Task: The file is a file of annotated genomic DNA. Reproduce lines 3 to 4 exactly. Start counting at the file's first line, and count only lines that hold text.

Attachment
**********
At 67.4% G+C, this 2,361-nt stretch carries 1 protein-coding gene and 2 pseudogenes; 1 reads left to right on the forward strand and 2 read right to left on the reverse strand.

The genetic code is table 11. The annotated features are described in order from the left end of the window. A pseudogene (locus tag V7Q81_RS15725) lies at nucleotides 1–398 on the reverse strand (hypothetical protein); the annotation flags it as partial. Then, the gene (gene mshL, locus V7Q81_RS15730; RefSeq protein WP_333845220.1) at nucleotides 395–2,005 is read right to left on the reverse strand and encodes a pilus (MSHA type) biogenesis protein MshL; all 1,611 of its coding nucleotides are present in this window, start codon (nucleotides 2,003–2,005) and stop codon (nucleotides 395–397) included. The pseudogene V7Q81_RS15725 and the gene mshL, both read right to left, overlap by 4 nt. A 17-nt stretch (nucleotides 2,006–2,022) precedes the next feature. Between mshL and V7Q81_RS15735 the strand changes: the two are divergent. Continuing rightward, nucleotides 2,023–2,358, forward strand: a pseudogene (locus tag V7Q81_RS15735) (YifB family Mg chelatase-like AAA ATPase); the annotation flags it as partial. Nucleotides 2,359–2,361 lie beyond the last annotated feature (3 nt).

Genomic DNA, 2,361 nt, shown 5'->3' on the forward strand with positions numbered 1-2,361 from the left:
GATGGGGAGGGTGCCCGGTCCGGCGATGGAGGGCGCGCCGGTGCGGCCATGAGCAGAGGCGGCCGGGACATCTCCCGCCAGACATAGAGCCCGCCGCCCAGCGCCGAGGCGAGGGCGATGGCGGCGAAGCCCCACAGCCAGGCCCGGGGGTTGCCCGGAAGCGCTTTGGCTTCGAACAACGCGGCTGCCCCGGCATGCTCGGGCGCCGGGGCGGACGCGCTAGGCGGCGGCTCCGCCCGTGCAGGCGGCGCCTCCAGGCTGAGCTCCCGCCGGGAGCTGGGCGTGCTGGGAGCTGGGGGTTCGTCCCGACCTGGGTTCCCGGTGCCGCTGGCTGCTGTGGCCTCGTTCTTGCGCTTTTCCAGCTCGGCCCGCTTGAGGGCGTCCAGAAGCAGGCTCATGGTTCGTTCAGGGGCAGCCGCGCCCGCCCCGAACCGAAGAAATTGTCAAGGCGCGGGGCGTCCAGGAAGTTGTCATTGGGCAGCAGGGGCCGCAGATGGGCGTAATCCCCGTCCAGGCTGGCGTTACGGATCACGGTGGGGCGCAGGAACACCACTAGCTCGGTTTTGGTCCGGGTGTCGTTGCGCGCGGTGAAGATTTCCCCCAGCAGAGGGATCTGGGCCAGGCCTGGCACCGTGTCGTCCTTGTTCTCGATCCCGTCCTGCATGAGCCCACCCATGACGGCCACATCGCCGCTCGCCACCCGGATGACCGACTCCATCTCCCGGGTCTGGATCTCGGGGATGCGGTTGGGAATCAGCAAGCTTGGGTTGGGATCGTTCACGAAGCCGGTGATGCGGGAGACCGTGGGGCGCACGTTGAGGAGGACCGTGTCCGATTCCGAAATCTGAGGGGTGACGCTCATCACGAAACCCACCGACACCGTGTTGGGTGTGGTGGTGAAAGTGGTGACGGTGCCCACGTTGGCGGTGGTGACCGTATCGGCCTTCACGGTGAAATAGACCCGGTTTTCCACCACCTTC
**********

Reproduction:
Genomic DNA, 2,361 nt, shown 5'->3' on the forward strand with positions numbered 1-2,361 from the left:
GATGGGGAGGGTGCCCGGTCCGGCGATGGAGGGCGCGCCGGTGCGGCCATGAGCAGAGGCGGCCGGGACATCTCCCGCCAGACATAGAGCCCGCCGCCCAGCGCCGAGGCGAGGGCGATGGCGGCGAAGCCCCACAGCCAGGCCCGGGGGTTGCCCGGAAGCGCTTTGGCTTCGAACAACGCGGCTGCCCCGGCATGCTCGGGCGCCGGGGCGGACGCGCTAGGCGGCGGCTCCGCCCGTGCAGGCGGCGCCTCCAGGCTGAGCTCCCGCCGGGAGCTGGGCGTGCTGGGAGCTGGGGGTTCGTCCCGACCTGGGTTCCCGGTGCCGCTGGCTGCTGTGGCCTCGTTCTTGCGCTTTTCCAGCTCGGCCCGCTTGAGGGCGTCCAGAAGCAGGCTCATGGTTCGTTCAGGGGCAGCCGCGCCCGCCCCGAACCGAAGAAATTGTCAAGGCGCGGGGCGTCCAGGAAGTTGTCATTGGGCAGCAGGGGCCGCAGATGGGCGTAATCCCCGTCCAGGCTGGCGTTACGGATCACGGTGGGGCGCAGGAACACCACTAGCTCGGTTTTGGTCCGGGTGTCGTTGCGCGCGGTGAAGATTTCCCCCAGCAGAGGGATCTGGGCCAGGCCTGGCACCGTGTCGTCCTTGTTCTCGATCCCGTCCTGCATGAGCCCACCCATGACGGCCACATCGCCGCTCGCCACCCGGATGACCGACTCCATCTCCCGGGTCTGGATCTCGGGGATGCGGTTGGGAATCAGCAAGCTTGGGTTGGGATCGTTCACGAAGCCGGTGATGCGGGAGACCGTGGGGCGCACGTTGAGGAGGACCGTGTCCGATTCCGAAATCTGAGGGGTGACGCTCATCACGAAACCCACCGACACCGTGTTGGGTGTGGTGGTGAAAGTGGTGACGGTGCCCACGTTGGCGGTGGTGACCGTATCGGCCTTCACGGTGAAATAGACCCGGTTTTCCACCACCTTC